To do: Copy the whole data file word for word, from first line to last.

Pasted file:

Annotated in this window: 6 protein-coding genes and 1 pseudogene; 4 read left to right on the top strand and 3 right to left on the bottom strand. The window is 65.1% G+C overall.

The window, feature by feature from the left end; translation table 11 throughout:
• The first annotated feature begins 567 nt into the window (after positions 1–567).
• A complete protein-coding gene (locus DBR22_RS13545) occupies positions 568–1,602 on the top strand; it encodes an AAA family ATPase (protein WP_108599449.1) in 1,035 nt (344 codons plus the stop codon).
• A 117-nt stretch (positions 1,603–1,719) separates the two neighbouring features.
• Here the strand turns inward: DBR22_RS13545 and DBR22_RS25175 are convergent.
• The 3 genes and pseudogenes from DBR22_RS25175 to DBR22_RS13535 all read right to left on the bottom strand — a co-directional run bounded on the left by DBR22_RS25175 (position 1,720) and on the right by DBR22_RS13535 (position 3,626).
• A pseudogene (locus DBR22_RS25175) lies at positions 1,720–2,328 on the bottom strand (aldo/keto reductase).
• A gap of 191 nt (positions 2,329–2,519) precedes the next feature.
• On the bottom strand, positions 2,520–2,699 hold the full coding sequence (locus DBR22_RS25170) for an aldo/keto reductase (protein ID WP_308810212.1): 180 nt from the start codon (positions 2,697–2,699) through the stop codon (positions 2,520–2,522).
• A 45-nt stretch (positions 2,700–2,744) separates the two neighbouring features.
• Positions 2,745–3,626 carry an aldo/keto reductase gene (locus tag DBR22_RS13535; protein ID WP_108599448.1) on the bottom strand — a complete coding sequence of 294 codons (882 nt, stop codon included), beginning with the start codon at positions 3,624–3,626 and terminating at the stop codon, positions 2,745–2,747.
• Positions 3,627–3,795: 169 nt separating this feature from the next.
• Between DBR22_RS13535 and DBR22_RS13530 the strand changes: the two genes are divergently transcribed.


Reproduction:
Annotated in this window: 6 protein-coding genes and 1 pseudogene; 4 read left to right on the top strand and 3 right to left on the bottom strand. The window is 65.1% G+C overall.

The window, feature by feature from the left end; translation table 11 throughout:
• The first annotated feature begins 567 nt into the window (after positions 1–567).
• A complete protein-coding gene (locus DBR22_RS13545) occupies positions 568–1,602 on the top strand; it encodes an AAA family ATPase (protein WP_108599449.1) in 1,035 nt (344 codons plus the stop codon).
• A 117-nt stretch (positions 1,603–1,719) separates the two neighbouring features.
• Here the strand turns inward: DBR22_RS13545 and DBR22_RS25175 are convergent.
• The 3 genes and pseudogenes from DBR22_RS25175 to DBR22_RS13535 all read right to left on the bottom strand — a co-directional run bounded on the left by DBR22_RS25175 (position 1,720) and on the right by DBR22_RS13535 (position 3,626).
• A pseudogene (locus DBR22_RS25175) lies at positions 1,720–2,328 on the bottom strand (aldo/keto reductase).
• A gap of 191 nt (positions 2,329–2,519) precedes the next feature.
• On the bottom strand, positions 2,520–2,699 hold the full coding sequence (locus DBR22_RS25170) for an aldo/keto reductase (protein ID WP_308810212.1): 180 nt from the start codon (positions 2,697–2,699) through the stop codon (positions 2,520–2,522).
• A 45-nt stretch (positions 2,700–2,744) separates the two neighbouring features.
• Positions 2,745–3,626 carry an aldo/keto reductase gene (locus tag DBR22_RS13535; protein ID WP_108599448.1) on the bottom strand — a complete coding sequence of 294 codons (882 nt, stop codon included), beginning with the start codon at positions 3,624–3,626 and terminating at the stop codon, positions 2,745–2,747.
• Positions 3,627–3,795: 169 nt separating this feature from the next.
• Between DBR22_RS13535 and DBR22_RS13530 the strand changes: the two genes are divergently transcribed.